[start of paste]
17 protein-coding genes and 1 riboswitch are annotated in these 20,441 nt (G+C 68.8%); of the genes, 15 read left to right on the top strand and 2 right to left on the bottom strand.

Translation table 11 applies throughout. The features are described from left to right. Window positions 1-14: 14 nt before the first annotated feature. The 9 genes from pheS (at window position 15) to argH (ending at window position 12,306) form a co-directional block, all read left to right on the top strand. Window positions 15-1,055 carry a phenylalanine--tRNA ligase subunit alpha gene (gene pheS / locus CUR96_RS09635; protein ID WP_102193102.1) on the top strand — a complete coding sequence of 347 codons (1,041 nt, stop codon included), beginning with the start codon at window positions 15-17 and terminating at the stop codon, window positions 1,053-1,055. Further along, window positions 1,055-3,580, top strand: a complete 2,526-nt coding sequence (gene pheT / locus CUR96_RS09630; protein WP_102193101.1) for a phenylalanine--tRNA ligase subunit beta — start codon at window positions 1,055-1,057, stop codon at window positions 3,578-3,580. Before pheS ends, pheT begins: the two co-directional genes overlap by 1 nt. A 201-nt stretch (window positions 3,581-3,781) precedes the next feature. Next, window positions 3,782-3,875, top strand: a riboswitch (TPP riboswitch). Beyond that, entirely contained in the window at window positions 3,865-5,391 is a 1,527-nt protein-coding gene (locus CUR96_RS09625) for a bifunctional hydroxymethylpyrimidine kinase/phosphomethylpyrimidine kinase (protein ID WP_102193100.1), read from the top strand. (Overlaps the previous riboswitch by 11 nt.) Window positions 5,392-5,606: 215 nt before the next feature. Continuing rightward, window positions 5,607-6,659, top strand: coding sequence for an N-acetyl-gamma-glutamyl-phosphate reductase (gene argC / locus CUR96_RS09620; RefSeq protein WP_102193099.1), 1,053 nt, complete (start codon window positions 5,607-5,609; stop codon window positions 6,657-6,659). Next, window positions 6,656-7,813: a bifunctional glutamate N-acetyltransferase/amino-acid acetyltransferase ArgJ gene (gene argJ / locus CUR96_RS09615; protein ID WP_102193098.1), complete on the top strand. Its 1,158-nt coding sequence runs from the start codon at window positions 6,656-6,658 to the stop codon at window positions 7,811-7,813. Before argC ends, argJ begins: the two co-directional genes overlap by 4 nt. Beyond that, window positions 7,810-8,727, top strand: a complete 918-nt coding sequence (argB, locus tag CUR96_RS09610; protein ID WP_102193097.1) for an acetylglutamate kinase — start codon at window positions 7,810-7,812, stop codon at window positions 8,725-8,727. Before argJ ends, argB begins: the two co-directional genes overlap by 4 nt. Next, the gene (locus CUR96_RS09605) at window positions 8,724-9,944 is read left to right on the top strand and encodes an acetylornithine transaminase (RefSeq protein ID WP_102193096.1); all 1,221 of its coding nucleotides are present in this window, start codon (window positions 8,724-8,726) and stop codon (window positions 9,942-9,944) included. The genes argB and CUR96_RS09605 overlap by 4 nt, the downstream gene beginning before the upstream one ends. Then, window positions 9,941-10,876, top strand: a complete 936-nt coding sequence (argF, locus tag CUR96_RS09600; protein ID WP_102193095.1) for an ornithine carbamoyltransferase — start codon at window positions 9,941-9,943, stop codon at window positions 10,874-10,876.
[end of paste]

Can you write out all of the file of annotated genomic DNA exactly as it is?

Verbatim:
17 protein-coding genes and 1 riboswitch are annotated in these 20,441 nt (G+C 68.8%); of the genes, 15 read left to right on the top strand and 2 right to left on the bottom strand.

Translation table 11 applies throughout. The features are described from left to right. Window positions 1-14: 14 nt before the first annotated feature. The 9 genes from pheS (at window position 15) to argH (ending at window position 12,306) form a co-directional block, all read left to right on the top strand. Window positions 15-1,055 carry a phenylalanine--tRNA ligase subunit alpha gene (gene pheS / locus CUR96_RS09635; protein ID WP_102193102.1) on the top strand — a complete coding sequence of 347 codons (1,041 nt, stop codon included), beginning with the start codon at window positions 15-17 and terminating at the stop codon, window positions 1,053-1,055. Further along, window positions 1,055-3,580, top strand: a complete 2,526-nt coding sequence (gene pheT / locus CUR96_RS09630; protein WP_102193101.1) for a phenylalanine--tRNA ligase subunit beta — start codon at window positions 1,055-1,057, stop codon at window positions 3,578-3,580. Before pheS ends, pheT begins: the two co-directional genes overlap by 1 nt. A 201-nt stretch (window positions 3,581-3,781) precedes the next feature. Next, window positions 3,782-3,875, top strand: a riboswitch (TPP riboswitch). Beyond that, entirely contained in the window at window positions 3,865-5,391 is a 1,527-nt protein-coding gene (locus CUR96_RS09625) for a bifunctional hydroxymethylpyrimidine kinase/phosphomethylpyrimidine kinase (protein ID WP_102193100.1), read from the top strand. (Overlaps the previous riboswitch by 11 nt.) Window positions 5,392-5,606: 215 nt before the next feature. Continuing rightward, window positions 5,607-6,659, top strand: coding sequence for an N-acetyl-gamma-glutamyl-phosphate reductase (gene argC / locus CUR96_RS09620; RefSeq protein WP_102193099.1), 1,053 nt, complete (start codon window positions 5,607-5,609; stop codon window positions 6,657-6,659). Next, window positions 6,656-7,813: a bifunctional glutamate N-acetyltransferase/amino-acid acetyltransferase ArgJ gene (gene argJ / locus CUR96_RS09615; protein ID WP_102193098.1), complete on the top strand. Its 1,158-nt coding sequence runs from the start codon at window positions 6,656-6,658 to the stop codon at window positions 7,811-7,813. Before argC ends, argJ begins: the two co-directional genes overlap by 4 nt. Beyond that, window positions 7,810-8,727, top strand: a complete 918-nt coding sequence (argB, locus tag CUR96_RS09610; protein ID WP_102193097.1) for an acetylglutamate kinase — start codon at window positions 7,810-7,812, stop codon at window positions 8,725-8,727. Before argJ ends, argB begins: the two co-directional genes overlap by 4 nt. Next, the gene (locus CUR96_RS09605) at window positions 8,724-9,944 is read left to right on the top strand and encodes an acetylornithine transaminase (RefSeq protein ID WP_102193096.1); all 1,221 of its coding nucleotides are present in this window, start codon (window positions 8,724-8,726) and stop codon (window positions 9,942-9,944) included. The genes argB and CUR96_RS09605 overlap by 4 nt, the downstream gene beginning before the upstream one ends. Then, window positions 9,941-10,876, top strand: a complete 936-nt coding sequence (argF, locus tag CUR96_RS09600; protein ID WP_102193095.1) for an ornithine carbamoyltransferase — start codon at window positions 9,941-9,943, stop codon at window positions 10,874-10,876.